Tourism synergies between Sri Lanka and the Maldives
The Maldivian tourism industry, riding on its slogan ‘The sunny side of life’, is booming. The country has made giant strides and is now a leading destination in the Indian Ocean. Last year, 602,000 tourists stayed an average of 8.4 days in that country and spent US$ 115 per day (excluding payment for the hotel). Officials expect arrivals to increase by 10-15% during 2007.
Culture, nature and adventure are the mainstay of tourism in Sri Lanka, while beaches are the prime attraction in the Maldives. Besides, the Maldives attracts a more premium leisure tourist, exactly the kind of traveler that Sri Lanka has been attempting to woo recently. Hence, there is ample scope for a symbiotic relationship between the tourism sectors of both countries.
Addressing a press briefing in Colombo on Tuesday, Abdul Hameed Zakariyya, Maldivian Deputy Minister for Tourism & Civil Aviation, emphasized, “We are not competing destinations, we are complementary destinations.” He described tourism as a very dynamic industry and said that his visit was intended “to explore further opportunities for investors and industry on both sides”.
Immediately prior to the briefing, the Sri Lanka – Maldives Joint Task Force on Tourism (JTFT), consisting of representatives from the public and private sectors, discussed ways and means to protect each country’s tourism turf. The task force also decided to work on jointly promoting their countries to travelers from China.
Faiszer Musthapha, Deputy Minister of Tourism, seemed upbeat at the prospect of collaboration. He announced that Milinda Moragoda, Tourism Minister, had offered 25 scholarships to Maldivian students in the Sri Lanka Hotel School. In a move that is perceived as significant, the hotel school will provide certificate- or diploma-level training to these students. They will then form the nucleus for the skilled labour needed to staff the 44 new resorts opening in the Maldives.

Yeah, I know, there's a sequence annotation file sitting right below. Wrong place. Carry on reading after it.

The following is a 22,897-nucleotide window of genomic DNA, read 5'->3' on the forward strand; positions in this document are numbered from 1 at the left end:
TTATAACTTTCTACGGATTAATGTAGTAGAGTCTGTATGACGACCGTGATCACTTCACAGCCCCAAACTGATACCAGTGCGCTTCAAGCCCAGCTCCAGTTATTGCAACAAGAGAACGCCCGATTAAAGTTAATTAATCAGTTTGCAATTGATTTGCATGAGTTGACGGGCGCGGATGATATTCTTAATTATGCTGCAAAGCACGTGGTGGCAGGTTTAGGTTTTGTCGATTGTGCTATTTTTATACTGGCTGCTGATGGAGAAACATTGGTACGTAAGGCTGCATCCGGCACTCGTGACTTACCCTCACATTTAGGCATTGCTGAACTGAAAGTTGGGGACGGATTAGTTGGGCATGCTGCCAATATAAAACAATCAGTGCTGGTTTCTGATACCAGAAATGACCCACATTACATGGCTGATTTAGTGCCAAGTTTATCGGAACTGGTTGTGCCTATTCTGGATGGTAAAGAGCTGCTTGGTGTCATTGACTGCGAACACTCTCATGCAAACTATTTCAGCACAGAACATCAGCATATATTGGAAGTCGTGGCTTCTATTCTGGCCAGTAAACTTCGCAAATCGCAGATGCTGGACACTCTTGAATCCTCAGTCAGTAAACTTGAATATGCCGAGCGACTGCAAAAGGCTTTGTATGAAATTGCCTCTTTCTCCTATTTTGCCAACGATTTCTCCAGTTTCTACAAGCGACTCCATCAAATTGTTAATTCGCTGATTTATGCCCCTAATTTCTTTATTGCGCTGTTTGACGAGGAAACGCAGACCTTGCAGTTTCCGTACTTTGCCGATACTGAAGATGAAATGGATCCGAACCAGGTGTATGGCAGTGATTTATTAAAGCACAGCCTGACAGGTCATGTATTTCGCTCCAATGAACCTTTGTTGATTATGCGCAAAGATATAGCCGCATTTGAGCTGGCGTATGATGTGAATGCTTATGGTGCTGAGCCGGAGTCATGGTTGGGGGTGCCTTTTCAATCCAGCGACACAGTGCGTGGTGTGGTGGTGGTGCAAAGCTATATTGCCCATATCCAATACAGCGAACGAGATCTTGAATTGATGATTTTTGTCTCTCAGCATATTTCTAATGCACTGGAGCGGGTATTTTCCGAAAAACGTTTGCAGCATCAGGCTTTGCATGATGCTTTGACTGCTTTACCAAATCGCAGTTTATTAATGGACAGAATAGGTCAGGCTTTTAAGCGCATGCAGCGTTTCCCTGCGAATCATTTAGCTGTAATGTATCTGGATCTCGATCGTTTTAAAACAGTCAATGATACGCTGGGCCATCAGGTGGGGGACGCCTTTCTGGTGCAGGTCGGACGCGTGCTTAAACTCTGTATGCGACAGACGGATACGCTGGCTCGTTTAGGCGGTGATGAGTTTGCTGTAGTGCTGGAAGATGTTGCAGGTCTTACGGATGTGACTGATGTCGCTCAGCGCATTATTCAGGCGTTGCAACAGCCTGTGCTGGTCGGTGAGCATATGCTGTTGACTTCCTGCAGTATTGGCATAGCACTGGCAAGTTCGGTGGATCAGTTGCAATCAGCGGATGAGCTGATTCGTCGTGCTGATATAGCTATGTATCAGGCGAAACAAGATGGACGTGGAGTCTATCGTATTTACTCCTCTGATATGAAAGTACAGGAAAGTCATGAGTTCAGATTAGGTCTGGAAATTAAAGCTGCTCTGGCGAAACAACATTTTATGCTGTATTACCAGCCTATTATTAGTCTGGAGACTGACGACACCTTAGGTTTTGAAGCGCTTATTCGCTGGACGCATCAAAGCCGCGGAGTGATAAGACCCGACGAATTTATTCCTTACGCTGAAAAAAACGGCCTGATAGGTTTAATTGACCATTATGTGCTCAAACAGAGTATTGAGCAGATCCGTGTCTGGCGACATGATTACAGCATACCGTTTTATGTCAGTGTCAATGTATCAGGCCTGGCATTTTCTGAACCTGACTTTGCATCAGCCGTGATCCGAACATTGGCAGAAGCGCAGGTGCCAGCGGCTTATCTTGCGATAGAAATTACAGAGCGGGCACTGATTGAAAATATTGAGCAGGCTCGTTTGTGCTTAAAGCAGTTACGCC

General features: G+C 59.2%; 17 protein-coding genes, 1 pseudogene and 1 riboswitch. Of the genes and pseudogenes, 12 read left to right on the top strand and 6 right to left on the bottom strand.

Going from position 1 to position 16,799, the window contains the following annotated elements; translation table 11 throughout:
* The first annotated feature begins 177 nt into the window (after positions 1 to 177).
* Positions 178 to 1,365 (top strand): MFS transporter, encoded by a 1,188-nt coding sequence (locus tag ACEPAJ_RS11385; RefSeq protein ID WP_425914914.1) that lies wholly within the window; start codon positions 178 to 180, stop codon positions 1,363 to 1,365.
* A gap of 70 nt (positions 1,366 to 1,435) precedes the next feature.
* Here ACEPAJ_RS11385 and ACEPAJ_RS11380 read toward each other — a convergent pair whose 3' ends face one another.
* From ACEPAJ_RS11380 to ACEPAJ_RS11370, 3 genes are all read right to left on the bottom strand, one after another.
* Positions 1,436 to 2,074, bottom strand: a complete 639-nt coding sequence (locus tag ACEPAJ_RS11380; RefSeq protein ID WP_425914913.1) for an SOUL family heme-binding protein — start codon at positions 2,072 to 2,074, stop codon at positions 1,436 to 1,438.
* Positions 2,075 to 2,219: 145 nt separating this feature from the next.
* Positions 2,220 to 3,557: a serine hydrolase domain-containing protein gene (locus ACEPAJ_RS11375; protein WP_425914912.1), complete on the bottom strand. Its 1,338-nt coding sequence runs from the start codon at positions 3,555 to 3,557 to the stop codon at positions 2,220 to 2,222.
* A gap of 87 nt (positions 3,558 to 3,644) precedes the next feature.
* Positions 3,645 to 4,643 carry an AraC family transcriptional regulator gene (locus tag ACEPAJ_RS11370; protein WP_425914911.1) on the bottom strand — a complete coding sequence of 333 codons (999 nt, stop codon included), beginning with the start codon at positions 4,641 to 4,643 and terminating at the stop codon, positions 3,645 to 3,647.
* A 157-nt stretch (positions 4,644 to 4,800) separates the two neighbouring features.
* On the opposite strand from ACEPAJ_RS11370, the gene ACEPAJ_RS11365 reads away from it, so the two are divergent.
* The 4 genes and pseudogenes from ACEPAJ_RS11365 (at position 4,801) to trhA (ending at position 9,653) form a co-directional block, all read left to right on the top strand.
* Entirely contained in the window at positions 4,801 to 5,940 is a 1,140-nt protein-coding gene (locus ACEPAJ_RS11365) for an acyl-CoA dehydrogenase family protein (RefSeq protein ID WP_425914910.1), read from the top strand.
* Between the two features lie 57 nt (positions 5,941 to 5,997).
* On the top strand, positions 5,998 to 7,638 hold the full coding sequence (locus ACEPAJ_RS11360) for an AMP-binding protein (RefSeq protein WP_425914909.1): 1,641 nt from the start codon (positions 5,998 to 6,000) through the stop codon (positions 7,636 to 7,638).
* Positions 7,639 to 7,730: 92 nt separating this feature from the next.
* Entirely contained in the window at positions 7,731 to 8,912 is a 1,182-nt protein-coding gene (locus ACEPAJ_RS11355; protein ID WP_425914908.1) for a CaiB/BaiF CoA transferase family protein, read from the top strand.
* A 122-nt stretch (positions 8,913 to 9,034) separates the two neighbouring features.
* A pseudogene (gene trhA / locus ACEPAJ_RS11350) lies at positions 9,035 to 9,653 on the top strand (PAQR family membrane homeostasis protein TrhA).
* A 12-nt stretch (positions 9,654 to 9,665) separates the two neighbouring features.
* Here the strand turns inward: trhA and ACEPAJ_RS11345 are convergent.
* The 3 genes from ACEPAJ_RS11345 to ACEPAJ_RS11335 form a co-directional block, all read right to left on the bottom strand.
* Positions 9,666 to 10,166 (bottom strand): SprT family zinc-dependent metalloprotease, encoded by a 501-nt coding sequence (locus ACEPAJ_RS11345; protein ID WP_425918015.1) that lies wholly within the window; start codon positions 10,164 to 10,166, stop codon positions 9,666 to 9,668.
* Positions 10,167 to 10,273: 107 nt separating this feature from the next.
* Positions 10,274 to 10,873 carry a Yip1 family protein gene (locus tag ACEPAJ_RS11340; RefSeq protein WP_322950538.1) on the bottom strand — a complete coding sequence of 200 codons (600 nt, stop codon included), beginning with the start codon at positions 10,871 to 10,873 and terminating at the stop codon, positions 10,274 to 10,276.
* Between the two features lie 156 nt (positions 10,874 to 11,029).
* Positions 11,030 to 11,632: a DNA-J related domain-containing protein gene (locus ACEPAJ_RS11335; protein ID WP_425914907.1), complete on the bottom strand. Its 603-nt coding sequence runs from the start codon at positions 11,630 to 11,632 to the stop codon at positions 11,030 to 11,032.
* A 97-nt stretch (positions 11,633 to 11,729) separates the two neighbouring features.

Sri Lanka is inextricably linked with Maldivian tourism, playing a significant role in transporting passengers. Zakariyya pointed out that 35% of his country’s leisure traffic prefers flying SriLankan Airlines. Musthapha drove home the point, saying, “Through John Keells and Aitken Spence, Sri Lanka owns 12% of the Maldivian hotel sector.” Interestingly, of the 22,000 employees in Maldivian resorts also, 12% are Sri Lankans. Besides skilled labour, Sri Lanka also supplies fruits and vegetables.
Thus far, Maldivian tour operators have been pushing inbound tourism but will start promoting dual destinations soon. Last year, 26,500 Maldivians visited Sri Lanka - on holiday, to study or for medical purposes, making it the fourth largest source market.
The JTFT first met during 2004 in the Maldives but, with both countries suffering from the impacts of the tsunami, it has taken three years before this second meeting. It was decided that the JTFT would meet twice a year henceforth. An Action Committee will also be created – with six representatives from each side - to address any impediments. A smoother process for Maldivian investments in Sri Lanka and vice versa was also considered.